French jobless claims rose in September by the highest margin since the depths of the financial crisis in early 2009, hitting a new record and dealing a blow to President Francois Hollande’s pledge to quickly reverse rising unemployment.
However, the Labour Ministry attributed the rise largely to the inclusion of some unemployed people omitted from the August figures due to a technical glitch.
Hollande has staked his economic credentials on securing a drop in unemployment by the end of the year. Most economists consider this unlikely, but the government is confident it can use state-subsidized jobs schemes to reverse the rising trend.
The number of people registered out of work in September rose by 60,000 to a new record of 3,295,700, representing a monthly increase of 1.9 per cent and an annual rise of 8.1 per cent, the ministry said.
The increase, the biggest since April, 2009, wiped out a 50,000 decrease seen in August, which had represented the first fall in jobless claims in more than two years and the biggest in over six years.
Noting that some 320,000 people had received state-subsidized jobs since the start of the year, the Labour Ministry said the Socialist government was more than ever determined to get unemployment falling by year-end and keep it on a downward trend.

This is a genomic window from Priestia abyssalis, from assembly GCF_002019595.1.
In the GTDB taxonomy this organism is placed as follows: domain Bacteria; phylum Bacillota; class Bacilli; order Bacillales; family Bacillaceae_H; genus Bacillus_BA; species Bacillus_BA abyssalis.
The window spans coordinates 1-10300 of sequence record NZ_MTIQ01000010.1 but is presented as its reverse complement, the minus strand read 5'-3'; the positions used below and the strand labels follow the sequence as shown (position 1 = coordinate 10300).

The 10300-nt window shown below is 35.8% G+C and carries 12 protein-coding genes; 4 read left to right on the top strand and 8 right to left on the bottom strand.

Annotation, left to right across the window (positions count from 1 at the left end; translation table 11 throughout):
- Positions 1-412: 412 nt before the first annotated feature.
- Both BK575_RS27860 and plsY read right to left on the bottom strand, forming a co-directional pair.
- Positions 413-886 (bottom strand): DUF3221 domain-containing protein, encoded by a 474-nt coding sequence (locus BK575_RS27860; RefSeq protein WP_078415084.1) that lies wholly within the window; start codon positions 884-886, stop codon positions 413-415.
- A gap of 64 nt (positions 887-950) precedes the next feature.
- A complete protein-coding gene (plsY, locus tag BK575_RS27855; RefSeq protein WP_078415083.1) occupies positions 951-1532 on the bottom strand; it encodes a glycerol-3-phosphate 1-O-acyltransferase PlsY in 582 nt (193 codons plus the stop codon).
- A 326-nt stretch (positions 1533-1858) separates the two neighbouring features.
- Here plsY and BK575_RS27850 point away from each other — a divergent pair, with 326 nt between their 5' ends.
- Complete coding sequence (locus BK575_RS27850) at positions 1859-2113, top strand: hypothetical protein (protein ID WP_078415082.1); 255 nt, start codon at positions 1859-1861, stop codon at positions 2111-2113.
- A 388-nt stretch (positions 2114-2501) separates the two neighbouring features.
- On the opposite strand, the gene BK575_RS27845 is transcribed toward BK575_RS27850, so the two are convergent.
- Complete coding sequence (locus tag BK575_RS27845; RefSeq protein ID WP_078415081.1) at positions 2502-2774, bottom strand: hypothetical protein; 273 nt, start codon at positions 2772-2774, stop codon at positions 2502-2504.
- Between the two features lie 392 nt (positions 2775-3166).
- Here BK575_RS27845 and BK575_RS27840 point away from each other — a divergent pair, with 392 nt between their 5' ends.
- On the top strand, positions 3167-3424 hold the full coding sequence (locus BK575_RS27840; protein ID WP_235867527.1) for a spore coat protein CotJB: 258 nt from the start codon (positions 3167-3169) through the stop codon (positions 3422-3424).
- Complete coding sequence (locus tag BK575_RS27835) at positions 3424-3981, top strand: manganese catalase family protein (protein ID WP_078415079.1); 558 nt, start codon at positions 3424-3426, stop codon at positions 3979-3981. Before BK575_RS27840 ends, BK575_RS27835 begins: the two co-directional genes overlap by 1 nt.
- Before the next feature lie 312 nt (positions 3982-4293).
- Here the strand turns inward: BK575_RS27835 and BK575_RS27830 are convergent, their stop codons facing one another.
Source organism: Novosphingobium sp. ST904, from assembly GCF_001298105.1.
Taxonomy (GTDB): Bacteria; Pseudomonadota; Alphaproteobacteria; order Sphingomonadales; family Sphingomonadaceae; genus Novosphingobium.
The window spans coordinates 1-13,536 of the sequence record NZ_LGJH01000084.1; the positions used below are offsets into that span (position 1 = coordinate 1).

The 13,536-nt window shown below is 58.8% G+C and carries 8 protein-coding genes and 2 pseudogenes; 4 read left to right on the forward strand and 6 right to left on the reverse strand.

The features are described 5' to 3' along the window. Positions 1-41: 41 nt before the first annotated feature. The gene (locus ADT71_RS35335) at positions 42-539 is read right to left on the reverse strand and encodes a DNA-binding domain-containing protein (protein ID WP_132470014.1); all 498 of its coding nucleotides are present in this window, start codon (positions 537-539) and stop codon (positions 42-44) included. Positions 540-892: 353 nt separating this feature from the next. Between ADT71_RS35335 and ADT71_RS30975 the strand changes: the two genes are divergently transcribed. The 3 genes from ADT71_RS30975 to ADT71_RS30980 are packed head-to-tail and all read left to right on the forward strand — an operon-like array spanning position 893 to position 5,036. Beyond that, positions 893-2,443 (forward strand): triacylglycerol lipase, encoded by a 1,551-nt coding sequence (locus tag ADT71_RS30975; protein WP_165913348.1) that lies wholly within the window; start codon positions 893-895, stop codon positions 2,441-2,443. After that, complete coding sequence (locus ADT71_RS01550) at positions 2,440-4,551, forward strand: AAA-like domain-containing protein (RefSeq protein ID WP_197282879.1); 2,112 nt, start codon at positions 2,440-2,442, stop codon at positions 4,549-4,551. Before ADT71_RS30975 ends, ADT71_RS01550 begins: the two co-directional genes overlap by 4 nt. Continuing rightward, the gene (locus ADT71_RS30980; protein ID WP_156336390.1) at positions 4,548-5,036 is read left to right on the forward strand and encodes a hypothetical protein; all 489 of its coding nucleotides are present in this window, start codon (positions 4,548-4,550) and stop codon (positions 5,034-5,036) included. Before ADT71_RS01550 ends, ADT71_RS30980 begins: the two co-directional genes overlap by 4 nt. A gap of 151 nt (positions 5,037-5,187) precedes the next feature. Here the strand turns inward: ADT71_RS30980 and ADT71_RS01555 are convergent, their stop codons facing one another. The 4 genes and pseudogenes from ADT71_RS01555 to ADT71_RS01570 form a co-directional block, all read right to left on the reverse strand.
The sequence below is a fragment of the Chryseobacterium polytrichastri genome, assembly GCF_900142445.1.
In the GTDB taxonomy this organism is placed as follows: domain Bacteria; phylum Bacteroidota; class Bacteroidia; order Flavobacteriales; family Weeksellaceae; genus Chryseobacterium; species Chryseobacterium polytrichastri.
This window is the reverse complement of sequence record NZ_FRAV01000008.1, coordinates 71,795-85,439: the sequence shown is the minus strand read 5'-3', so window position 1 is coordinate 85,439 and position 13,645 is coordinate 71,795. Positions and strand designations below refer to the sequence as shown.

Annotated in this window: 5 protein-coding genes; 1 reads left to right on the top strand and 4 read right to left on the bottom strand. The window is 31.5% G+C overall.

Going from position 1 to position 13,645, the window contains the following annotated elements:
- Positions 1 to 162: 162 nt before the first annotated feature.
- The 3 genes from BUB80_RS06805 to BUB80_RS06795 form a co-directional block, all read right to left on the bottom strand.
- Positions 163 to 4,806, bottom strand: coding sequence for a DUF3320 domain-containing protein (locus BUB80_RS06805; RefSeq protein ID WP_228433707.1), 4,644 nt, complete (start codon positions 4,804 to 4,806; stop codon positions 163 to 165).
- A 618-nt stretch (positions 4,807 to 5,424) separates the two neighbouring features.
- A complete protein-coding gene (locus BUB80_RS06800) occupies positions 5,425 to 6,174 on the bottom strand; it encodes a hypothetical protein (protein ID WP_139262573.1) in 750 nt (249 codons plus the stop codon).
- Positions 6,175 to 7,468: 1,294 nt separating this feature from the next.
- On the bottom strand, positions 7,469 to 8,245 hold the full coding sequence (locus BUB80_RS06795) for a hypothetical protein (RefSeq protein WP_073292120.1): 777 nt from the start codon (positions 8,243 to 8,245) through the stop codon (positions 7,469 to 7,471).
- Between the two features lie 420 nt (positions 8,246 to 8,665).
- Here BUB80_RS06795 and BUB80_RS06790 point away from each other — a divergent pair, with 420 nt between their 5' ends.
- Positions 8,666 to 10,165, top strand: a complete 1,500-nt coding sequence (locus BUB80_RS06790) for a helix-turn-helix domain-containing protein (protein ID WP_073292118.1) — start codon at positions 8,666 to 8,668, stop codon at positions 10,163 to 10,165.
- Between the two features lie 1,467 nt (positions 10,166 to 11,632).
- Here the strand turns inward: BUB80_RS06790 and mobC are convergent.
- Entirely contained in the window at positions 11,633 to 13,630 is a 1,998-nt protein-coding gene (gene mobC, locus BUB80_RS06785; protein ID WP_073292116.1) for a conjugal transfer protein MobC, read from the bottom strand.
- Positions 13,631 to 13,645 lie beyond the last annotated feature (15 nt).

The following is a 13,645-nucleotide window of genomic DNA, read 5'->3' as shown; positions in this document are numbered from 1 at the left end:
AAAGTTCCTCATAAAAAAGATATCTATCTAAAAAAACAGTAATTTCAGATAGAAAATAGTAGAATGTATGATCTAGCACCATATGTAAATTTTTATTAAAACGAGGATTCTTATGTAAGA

But the government’s pledges are of little assurance to job-seekers such as Jean-Francois, who used to work in communications and has been out of work for a year.
“There’s nothing suggesting a recovery’s underway and it’s still very difficult to find a job,” he said outside a government employment agency in Paris.
Economists polled by Reuters expect the unemployment rate, which stands at 10.9 per cent, to start falling only in the second half of 2014 after peaking at 11.1 per cent.
“Companies are still overstaffed because they have seen their order books fall,” said economist Bruno Ducoudre at think-tank OFCE.
French business activity all but stagnated in October after growing for the first time in 19 months in September, a monthly survey showed on Thursday.
Although the economic outlook has gradually improved, layoffs continue unabated with companies ranging from book retailer FNAC to investment bank Natixis among the latest to announce job cuts.
Rising unemployment, anger over tax hikes and rows among ministers has driven Hollande’s popularity to record lows and is eroding his chances of getting a second five-year term in the next presidential election to be held in 2017.
Four-fifths of French voters do not believe that he can win the election, according to a poll published on Thursday, while some 76 per cent of those surveyed consider that Hollande is not someone who keeps his promises.